Tens of millions of pounds of taxpayers’ money is being paid out in bonuses to under-performing contractors responsible for delivering the Government’s flagship welfare-to-work scheme, the Whitehall spending watchdog has warned.
The National Audit Office (NAO) said “flaws” in the contracts for the Work Programme drawn up by the Department for Work and Pensions (DWP) meant they they were obliged to make incentive payments to even the worst performing providers.
The incentive payments were supposed to reward high performance, however the NAO said that the performance measure chosen by the DWP meant that all 40 prime contractors involved in the scheme are expected to qualify for them.
“Flawed contractual performance measures mean the department will have to make incentive payments to even the worst performing contractors,” the NAO said.
The bill to the taxpayer is likely to be around £31 million in 2014-15, whereas a more accurate measure of performance would have triggered payments of just £6 million.
Overall, the DWP’s total exposure in the period to 2017-18 could reach £61 million, while the NAO said that it should have cost around £17 million.
The NAO said that the way the contracts were drawn up also made it more expensive to sack under-performing providers.
When the DWP decided it wanted to drop the Newcastle College Group, it was unable to argue it had breached its contract by failing to meet minimum performance levels and instead had to use a voluntary break clause to negotiate the termination costs.
Despite claims by ministers that the Work Programme – which is intended to get the long-term unemployed into jobs – would be an improvement on previous schemes, the NAO said that the actual performance levels were very similar.
Figures for the most recent monthly cohort to have gone through the scheme showed that just 32% of the participants found jobs – still below the DWP’s minimum performance level of 33% and well below its original forecast of 39% and the 42% predicted by the contractors themselves.
Performance for the harder-to-help groups was also below expectations with only 11% of claimants of employment and support allowance (ESA) – paid to those with disability or long-term illness – finding work compared to a forecast of 22%.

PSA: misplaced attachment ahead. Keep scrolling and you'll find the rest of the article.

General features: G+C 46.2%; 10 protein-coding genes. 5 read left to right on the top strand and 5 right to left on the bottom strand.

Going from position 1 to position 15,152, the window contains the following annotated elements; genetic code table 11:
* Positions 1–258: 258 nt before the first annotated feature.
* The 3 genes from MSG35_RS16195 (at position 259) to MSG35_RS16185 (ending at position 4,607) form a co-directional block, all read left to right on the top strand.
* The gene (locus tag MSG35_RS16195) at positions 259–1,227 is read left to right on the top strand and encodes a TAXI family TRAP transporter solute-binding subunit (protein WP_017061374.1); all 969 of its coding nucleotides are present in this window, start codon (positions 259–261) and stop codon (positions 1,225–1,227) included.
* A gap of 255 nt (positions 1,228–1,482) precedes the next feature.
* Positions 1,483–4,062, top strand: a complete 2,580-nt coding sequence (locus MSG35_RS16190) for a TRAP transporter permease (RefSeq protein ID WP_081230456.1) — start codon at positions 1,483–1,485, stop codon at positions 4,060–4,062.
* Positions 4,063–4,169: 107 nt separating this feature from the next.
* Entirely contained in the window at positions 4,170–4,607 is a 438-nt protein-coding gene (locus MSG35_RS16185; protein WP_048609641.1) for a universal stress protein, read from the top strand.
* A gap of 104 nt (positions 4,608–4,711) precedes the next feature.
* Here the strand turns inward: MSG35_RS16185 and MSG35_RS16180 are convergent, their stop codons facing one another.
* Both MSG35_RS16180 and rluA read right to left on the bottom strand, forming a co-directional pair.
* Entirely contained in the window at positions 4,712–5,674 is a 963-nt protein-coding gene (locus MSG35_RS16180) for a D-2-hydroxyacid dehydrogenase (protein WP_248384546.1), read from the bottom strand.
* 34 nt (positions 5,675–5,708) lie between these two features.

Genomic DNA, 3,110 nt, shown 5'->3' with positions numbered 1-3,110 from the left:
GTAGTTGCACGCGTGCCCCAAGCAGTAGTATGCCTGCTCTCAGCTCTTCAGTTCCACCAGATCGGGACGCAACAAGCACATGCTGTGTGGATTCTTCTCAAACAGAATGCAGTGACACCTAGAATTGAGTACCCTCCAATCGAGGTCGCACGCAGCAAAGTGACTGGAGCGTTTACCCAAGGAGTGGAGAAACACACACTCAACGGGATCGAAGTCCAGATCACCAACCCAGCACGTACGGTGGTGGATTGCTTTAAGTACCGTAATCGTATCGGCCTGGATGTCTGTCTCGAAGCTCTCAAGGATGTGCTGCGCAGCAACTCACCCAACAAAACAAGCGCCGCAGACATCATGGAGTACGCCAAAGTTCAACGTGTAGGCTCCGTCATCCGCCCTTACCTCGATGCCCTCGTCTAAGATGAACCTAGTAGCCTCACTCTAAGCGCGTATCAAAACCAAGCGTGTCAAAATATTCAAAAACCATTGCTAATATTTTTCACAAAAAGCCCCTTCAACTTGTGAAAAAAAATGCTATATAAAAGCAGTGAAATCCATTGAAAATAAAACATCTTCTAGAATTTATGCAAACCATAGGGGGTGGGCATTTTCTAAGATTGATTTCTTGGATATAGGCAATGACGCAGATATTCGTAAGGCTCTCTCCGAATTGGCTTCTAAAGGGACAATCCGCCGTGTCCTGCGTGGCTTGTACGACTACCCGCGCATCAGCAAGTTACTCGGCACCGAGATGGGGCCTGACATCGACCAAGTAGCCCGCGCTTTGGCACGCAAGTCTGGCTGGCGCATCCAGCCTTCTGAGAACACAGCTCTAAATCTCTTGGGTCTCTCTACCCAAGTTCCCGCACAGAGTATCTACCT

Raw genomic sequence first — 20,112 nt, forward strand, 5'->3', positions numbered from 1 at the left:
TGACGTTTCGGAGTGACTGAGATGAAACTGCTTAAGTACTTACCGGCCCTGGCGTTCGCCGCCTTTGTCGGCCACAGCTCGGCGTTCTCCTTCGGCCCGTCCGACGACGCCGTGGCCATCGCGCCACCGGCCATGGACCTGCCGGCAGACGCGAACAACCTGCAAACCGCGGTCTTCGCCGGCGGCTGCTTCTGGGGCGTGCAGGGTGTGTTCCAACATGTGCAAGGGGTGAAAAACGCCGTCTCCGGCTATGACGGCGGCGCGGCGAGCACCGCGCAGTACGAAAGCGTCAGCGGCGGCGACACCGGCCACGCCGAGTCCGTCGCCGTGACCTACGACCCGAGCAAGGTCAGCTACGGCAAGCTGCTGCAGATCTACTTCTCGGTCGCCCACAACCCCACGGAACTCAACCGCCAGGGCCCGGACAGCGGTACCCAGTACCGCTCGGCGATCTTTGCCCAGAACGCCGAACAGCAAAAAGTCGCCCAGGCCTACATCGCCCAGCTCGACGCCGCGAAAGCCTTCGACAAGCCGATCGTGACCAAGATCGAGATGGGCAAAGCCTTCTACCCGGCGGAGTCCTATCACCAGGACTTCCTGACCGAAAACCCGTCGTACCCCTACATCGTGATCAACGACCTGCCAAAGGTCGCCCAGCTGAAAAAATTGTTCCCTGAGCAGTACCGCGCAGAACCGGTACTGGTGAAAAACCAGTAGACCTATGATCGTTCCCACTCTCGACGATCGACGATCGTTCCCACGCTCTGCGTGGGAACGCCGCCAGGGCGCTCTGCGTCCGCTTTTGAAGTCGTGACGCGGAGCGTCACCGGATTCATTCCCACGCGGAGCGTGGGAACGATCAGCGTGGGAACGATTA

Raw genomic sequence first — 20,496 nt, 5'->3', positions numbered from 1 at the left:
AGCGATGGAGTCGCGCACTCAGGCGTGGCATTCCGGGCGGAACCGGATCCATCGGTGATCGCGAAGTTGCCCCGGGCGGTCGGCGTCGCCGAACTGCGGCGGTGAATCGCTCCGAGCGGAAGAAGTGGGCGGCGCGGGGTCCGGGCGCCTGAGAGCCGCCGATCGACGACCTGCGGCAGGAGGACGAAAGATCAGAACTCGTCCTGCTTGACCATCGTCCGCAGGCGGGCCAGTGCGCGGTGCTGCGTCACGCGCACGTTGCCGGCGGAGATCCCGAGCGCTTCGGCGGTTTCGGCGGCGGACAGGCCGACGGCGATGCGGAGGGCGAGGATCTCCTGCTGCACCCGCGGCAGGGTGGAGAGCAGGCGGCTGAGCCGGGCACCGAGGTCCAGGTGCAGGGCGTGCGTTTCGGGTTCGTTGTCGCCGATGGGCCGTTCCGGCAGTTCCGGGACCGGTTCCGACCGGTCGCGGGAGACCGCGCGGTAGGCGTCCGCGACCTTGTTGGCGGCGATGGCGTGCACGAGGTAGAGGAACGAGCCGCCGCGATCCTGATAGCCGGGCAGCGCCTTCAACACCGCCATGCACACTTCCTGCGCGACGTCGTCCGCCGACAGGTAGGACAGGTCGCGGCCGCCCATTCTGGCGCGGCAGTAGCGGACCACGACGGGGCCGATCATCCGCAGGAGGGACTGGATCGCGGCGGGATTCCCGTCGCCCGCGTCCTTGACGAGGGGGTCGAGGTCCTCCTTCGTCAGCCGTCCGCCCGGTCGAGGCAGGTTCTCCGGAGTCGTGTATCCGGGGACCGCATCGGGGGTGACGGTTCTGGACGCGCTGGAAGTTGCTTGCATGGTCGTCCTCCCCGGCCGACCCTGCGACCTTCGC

The contractors’ own estimates showed they were now planning to spend 54% less on the harder-to-help groups than they were when they originally submitted their bids.
Margaret Hodge, the chairman of the Commons Public Accounts Committee which oversees the work of the NAO, said she was “angry” at the failure of the DWP to help those who needed it the most.
“The Work Programme is absolutely critical to getting people, especially some of the most vulnerable in society, into work and helping to keep them there in the longer term,” she said.
“The DWP has not delivered the much needed improved performance on the Work Programme since my committee last examined it in late 2012 and it is very clear to me that it still has a mountain to climb if it is to help those most in need.”
The Employment Related Services Association (ERSA), representing Work Programme providers, insisted the scheme was working well.
“It’s quite an achievement that performance is the same level as predecessor programmes despite there being less cash in the scheme and a more challenging economic backdrop,” said ERSA chief executive Kirsty McHugh .
She said the providers were investing, on average, 60% more on ESA claimants than the NAO report suggested.
Unusually, the report was not signed off by the DWP prior to publication on the grounds that it did not reflect its view of “the relevant facts”.
The department said that no incentive payments had been made so far, and that any future payments would be included in ongoing contract negotiations.
“The Work Programme is helping more people than any previous employment programme and has already helped half a million people start a job and 300,000 into lasting work,” a DWP spokesman said.
“The NAO says that we’ve already saved more than £40 million over and above any previous employment programme, and that we’ll save £450 million on benefits compared with any scheme that has gone before.
“Even starting in the recession, the Work Programme performed as well as previous schemes, and with performance improving rapidly it’s on track to deliver significantly more jobs than previous schemes.”
Shadow work and pensions secretary Rachel Reeves said the report showed “the Work Programme is not working”.
She said: “This damning report confirms the Government’s failure to meet its own targets, with only 27% of those aged 25 and over getting jobs lasting for more than six months, and performance for harder to help groups, including those with disabilities, falling even further behind.
“The failure of the Work Programme isn’t just letting down hundreds of thousands of jobseekers, but threatens to land taxpayers with a huge bill, with the NAO warning that £11 million has already been spent on payments in error, and a further £25 million is at risk.
“The Government should introduce Labour’s Compulsory Jobs Guarantee to get young people off benefits and into work.”